Emancipation Park Days Festival commemorates end of slavery
It's different from juneteenth, due to the length of time it took to get the word out that slaves were free. That's why this celebration happens in Joplin in august, instead of June.
JOPLIN, Mo. —Joplin’s emancipation celebration commemorates the freeing of slaves.
It’s different from juneteenth, due to the length of time it took to get the word out that slaves were free. That’s why this celebration happens in Joplin in august, instead of June.
It’s already a longstanding tradition at Joplin’s Ewert park.
“Joplin recently started having small events for juneteenth, this has always been our juneteenth pretty much, and so emancipation days, what we have celebrated here, we can go as far back as nineteen twenty-seven here in Ewert park,” said Chalise Cooper, a chairperson for the event.
The celebration that started Friday night, is meant to bring together people in the community while educating them on African American history, culture, and achievement.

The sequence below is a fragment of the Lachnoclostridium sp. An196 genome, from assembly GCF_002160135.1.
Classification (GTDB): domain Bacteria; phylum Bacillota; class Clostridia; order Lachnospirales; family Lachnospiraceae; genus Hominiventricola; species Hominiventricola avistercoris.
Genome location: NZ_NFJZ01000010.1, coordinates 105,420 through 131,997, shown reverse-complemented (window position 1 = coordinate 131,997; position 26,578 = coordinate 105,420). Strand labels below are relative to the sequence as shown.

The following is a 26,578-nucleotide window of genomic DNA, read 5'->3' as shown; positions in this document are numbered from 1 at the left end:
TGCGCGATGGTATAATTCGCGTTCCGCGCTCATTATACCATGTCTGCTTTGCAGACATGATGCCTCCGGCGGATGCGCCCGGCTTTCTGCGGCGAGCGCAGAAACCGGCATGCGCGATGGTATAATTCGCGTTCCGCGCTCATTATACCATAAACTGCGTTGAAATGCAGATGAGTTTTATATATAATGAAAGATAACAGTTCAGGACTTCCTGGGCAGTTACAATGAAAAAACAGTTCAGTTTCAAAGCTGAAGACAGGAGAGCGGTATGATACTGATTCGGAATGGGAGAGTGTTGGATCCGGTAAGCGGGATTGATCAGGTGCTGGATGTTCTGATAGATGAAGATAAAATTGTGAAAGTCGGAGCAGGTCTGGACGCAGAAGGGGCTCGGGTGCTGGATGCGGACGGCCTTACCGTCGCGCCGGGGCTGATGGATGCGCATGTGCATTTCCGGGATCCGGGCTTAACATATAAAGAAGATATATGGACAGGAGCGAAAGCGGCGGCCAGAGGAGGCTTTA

“So emancipation days is pretty much like a family reunion, I mean people come together, we have good food. we have great music. we have stuff for kids every day. it’s all free and open to the community to come out and enjoy…we educate about African American history, culture, and achievement, through the food that we have here. through the music that we have played all throughout the day and night. we also have the resource and informational booths that we set up and we do educate about African American history,” Cooper said.
This celebration brought out people from all over the four states, including four state educators, like park ranger, Curtis Gregory.
“It’s a good day to reflect, have people come out visitors come out, and learn a little bit more about the area about the black history in this area, and again just to celebrate the African American experience,” Gregory said.
Gregory says he was attracted to the event to spread more information about the scientist and says he would’ve celebrated this day as well.
“He would’ve been a part of a generation that would’ve really celebrated Juneteenth and emancipation days probably most of his life.”
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